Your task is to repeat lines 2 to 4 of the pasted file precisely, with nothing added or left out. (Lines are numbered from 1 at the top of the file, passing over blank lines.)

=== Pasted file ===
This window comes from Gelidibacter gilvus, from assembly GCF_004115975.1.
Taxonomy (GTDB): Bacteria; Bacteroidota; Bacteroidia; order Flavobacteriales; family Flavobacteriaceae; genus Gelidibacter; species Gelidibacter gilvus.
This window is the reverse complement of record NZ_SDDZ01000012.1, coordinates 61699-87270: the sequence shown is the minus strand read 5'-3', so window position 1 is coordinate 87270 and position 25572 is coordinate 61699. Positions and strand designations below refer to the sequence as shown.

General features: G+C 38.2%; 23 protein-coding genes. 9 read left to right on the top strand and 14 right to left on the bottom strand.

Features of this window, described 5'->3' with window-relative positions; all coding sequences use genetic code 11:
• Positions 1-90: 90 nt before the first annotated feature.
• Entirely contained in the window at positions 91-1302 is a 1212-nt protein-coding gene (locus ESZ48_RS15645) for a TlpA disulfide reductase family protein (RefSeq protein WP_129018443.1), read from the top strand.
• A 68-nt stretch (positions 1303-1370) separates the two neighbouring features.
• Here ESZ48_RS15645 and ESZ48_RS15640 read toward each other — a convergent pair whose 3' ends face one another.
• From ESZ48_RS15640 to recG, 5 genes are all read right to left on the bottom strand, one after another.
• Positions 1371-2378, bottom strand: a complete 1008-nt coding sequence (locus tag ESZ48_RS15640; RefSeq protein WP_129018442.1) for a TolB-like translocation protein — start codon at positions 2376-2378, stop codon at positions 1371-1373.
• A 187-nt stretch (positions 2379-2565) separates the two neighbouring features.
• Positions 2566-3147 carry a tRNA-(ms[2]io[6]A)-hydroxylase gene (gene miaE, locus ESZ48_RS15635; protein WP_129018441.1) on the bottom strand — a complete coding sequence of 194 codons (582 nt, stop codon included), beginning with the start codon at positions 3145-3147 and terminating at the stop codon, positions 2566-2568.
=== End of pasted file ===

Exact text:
Taxonomy (GTDB): Bacteria; Bacteroidota; Bacteroidia; order Flavobacteriales; family Flavobacteriaceae; genus Gelidibacter; species Gelidibacter gilvus.
This window is the reverse complement of record NZ_SDDZ01000012.1, coordinates 61699-87270: the sequence shown is the minus strand read 5'-3', so window position 1 is coordinate 87270 and position 25572 is coordinate 61699. Positions and strand designations below refer to the sequence as shown.

General features: G+C 38.2%; 23 protein-coding genes. 9 read left to right on the top strand and 14 right to left on the bottom strand.